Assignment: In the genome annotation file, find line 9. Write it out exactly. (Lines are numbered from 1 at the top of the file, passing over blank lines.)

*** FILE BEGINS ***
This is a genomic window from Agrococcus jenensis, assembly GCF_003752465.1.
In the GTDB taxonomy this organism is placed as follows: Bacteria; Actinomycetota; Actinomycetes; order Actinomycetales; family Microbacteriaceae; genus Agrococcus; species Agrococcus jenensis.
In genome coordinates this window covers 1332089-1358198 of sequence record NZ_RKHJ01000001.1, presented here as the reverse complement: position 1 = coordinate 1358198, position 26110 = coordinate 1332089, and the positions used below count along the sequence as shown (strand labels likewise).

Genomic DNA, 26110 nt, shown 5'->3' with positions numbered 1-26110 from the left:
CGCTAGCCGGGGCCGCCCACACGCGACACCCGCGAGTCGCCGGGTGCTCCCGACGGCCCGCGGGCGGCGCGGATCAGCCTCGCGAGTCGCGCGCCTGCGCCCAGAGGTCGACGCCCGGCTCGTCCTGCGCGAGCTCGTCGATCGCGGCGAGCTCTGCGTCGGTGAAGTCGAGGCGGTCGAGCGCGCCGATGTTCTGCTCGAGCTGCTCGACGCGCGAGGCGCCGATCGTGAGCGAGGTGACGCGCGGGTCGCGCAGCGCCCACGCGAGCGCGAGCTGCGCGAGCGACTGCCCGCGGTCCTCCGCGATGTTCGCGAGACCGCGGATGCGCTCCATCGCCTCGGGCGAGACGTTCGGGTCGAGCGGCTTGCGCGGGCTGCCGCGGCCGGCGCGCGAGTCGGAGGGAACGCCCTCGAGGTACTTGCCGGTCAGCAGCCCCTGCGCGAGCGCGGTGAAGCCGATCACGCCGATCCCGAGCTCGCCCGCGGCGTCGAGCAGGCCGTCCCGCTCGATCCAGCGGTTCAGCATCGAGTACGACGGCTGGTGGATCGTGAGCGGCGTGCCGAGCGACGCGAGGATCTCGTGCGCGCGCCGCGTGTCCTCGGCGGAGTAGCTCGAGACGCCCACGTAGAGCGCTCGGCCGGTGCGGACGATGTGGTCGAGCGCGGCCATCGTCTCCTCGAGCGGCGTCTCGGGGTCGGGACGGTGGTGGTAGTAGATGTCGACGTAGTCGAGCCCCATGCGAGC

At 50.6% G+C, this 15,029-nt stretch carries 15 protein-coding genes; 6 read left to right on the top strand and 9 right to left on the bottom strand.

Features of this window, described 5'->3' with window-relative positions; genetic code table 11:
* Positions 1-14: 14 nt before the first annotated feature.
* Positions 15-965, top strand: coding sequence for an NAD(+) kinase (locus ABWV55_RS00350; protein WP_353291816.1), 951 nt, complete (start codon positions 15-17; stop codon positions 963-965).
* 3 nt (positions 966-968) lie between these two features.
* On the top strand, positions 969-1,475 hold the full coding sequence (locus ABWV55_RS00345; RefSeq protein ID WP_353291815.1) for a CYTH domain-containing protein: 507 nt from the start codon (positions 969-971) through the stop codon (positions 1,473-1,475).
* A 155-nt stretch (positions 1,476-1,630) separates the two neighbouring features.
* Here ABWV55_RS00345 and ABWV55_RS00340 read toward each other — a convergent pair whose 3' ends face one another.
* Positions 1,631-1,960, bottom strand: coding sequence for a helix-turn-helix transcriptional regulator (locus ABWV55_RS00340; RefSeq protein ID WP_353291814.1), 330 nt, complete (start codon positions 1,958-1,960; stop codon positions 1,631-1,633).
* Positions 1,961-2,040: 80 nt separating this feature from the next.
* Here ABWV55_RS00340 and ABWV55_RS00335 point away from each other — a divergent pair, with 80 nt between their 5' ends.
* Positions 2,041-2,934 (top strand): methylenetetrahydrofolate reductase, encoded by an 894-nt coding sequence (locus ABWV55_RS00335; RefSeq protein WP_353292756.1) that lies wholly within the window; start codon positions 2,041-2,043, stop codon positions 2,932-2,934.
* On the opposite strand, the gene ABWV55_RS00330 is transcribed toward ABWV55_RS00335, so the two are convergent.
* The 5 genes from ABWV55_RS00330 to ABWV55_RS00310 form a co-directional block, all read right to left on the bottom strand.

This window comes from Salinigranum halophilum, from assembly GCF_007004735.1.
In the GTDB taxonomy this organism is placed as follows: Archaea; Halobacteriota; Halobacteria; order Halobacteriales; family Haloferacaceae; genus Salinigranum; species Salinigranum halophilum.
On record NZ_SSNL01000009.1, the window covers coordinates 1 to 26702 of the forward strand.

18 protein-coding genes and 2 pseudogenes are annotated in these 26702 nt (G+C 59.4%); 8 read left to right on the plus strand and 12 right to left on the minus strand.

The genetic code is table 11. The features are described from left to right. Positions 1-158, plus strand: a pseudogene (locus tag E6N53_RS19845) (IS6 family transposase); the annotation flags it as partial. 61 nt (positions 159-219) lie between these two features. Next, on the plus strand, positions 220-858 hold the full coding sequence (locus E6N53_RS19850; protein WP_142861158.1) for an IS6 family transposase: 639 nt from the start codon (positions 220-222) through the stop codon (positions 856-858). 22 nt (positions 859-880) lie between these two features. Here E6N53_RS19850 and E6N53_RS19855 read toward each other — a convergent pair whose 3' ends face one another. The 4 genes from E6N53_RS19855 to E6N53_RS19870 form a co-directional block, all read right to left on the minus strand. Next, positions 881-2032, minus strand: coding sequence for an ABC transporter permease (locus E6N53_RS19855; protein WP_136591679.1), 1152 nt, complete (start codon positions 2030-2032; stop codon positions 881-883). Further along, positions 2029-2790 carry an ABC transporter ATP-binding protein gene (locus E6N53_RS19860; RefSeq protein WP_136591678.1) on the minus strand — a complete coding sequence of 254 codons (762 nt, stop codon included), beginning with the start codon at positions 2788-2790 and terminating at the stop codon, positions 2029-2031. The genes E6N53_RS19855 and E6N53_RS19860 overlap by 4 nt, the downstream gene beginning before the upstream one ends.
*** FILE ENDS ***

* Positions 15-965, top strand: coding sequence for an NAD(+) kinase (locus ABWV55_RS00350; protein WP_353291816.1), 951 nt, complete (start codon positions 15-17; stop codon positions 963-965).